How can you wash your hands if you don’t have water?
That’s the dilemma faced by people across the US whose water has been shut off during the COVID-19 pandemic.
No one knows exactly how many people are living without water in this country. But a 2018 assessment from Food and Water Watch put the figure at about one in 20 Americans — approximately 15 million people.
Without strong leadership from Congress and state and local officials, that number is likely to spike — fast. Nearly one in four Americans works in a sector that’s likely to take an economic hit because of the virus. With their incomes lost or reduced, people may be forced to choose between paying their utility bills, making rent, and putting food on the table.
It’s not only wrong and immoral to shut off the water of those who’ve lost jobs through no fault of their own. Right now, it’s also an enormous public health risk. According to the Centers for Disease Control, the best way to keep the virus from spreading is by frequent, thorough handwashing.
And it’s an environmental justice issue. Lack of access to clean water doesn’t affect everyone equally. Cities with high rates of poverty, and cities with large populations of people of color, are disproportionately likely to also have high rates of water shutoffs. Black households spend a higher proportion of their income on utility bills but suffer higher rates of disconnection.
Detroit is a case study in inequitable access to water. Residents are faced with steep utility bills because of declining federal funding and the legacy of white flight: 500,000 Detroit residents, 79 percent of them Black, support a water system that was built for more than a million. The average Detroit resident earns about $26,000 a year — and receives a $1,151 water bill. Thousands of households in Detroit began the COVID-19 crisis without running water, and now its hospitals are rapidly filling with coronavirus patients, a disproportionate number of them Black.
After hearing from community groups including We the People of Detroit, Hydrate Detroit, the People’s Water Board, the Sierra Club, and others, Governor Gretchen Whitmer agreed to address this public health emergency. On March 28, she signed an executive order ending water shutoffs in the state, and requiring that households disconnected from the water system have their water turned back on. She also authorized $2 million in state funding to reconnect households to water.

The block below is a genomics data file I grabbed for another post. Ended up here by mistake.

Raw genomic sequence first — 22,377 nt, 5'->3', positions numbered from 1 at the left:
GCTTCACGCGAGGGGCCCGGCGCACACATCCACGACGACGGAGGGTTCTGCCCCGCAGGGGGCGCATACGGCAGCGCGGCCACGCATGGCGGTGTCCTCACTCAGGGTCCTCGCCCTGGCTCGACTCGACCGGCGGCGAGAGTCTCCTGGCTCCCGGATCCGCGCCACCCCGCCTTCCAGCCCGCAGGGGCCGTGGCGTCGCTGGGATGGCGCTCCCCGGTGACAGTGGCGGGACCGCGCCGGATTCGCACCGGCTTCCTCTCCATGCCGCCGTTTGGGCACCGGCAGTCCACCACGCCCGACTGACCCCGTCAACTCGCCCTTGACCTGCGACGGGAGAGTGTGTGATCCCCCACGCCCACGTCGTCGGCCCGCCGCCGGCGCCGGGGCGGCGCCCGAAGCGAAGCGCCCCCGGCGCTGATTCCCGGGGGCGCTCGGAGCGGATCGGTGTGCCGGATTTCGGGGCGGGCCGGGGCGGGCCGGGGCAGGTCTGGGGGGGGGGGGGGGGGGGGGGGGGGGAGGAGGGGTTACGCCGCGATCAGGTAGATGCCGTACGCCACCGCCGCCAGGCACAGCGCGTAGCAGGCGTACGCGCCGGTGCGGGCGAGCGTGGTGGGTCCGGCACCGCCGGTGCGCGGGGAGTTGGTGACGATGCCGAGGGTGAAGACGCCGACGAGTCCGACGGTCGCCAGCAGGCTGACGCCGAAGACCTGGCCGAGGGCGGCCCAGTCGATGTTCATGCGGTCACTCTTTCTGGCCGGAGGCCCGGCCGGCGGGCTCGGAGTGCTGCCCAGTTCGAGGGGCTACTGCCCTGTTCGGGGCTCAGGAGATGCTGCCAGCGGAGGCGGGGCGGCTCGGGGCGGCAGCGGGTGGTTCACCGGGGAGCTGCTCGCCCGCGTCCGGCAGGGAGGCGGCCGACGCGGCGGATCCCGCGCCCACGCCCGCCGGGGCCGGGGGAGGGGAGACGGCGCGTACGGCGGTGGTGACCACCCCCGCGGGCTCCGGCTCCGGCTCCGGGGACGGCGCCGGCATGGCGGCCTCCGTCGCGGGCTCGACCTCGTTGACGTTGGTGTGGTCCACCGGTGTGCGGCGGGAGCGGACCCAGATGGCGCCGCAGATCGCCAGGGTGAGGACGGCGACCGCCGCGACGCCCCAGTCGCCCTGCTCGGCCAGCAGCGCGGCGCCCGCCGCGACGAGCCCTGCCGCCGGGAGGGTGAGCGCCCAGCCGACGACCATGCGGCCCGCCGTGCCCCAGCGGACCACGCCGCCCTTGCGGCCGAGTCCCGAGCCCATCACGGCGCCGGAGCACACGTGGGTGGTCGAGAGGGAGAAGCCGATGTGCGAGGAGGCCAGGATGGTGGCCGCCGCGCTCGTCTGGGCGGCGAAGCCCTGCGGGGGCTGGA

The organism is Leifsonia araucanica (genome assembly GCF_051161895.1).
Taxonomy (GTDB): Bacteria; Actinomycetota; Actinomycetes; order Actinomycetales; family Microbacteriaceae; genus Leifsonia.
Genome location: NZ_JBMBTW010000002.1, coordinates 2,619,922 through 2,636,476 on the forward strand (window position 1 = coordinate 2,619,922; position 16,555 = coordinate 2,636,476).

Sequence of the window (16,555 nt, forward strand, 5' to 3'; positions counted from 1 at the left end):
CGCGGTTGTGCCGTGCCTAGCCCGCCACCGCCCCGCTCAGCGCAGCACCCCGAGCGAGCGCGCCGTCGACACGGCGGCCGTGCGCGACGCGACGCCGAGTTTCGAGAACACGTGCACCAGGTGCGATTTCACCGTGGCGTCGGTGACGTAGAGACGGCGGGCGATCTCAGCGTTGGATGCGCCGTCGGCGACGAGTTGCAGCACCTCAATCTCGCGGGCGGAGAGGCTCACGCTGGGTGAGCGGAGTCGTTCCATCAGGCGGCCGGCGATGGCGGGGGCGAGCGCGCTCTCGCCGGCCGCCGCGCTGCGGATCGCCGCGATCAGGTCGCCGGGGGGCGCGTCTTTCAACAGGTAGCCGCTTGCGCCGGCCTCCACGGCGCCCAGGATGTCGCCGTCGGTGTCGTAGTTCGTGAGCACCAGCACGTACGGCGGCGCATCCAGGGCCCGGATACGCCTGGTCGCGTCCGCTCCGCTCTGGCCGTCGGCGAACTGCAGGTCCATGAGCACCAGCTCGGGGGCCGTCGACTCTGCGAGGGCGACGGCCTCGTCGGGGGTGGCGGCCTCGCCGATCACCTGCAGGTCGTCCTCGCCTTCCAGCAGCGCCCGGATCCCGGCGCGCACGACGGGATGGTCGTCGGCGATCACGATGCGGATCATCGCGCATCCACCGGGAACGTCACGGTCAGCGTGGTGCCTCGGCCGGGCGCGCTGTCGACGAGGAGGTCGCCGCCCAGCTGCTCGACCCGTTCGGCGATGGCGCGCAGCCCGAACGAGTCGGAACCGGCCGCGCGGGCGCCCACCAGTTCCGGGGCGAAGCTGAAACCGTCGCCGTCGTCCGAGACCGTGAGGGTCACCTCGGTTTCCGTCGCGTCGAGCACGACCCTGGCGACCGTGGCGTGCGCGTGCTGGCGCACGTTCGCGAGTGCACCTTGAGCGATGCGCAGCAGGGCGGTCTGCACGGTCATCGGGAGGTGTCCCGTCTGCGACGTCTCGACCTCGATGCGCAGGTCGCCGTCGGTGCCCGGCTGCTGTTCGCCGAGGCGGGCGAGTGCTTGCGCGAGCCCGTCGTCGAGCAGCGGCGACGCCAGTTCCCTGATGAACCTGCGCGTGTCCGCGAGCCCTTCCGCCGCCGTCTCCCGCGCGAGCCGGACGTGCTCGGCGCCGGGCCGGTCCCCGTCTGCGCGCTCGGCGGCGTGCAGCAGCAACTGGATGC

Governor Whitmer’s order should serve as a model for the two-thirds of the country that has yet to declare a moratorium on water shutoffs, despite the clear threat to public health that disconnections pose. And it should serve as a reminder to the cities, states, and towns that have moratoria that there’s more to be done. Very few have taken the step of reconnecting households to water or providing funding for that essential step.
As Congress drafts its fourth package of COVID-19 relief legislation, I hope legislators will keep Detroit and Governor Whitmer in mind as well. After providing corporations with a nearly half-trillion dollar slush fund, Congress must focus on making sure American families of every race and income level have what they need to survive this pandemic — and that includes access to clean, affordable water. If you want to slow the spread of this virus through at-risk communities, I urge you to send a note to your legislator demanding a nationwide moratorium on shutoffs.
We are all anxious for a return to a post-pandemic normal. But what is happening in communities around this country is a reminder that normal isn’t good enough. We shouldn’t be rebuilding the inequitable economy we used to have, but the just, sustainable, and fair economy that we need. A lack of access to clean, affordable water was an emergency long before the pandemic hit. We need to strive for a new normal, a better normal, where everyone can turn the tap and drink clean water.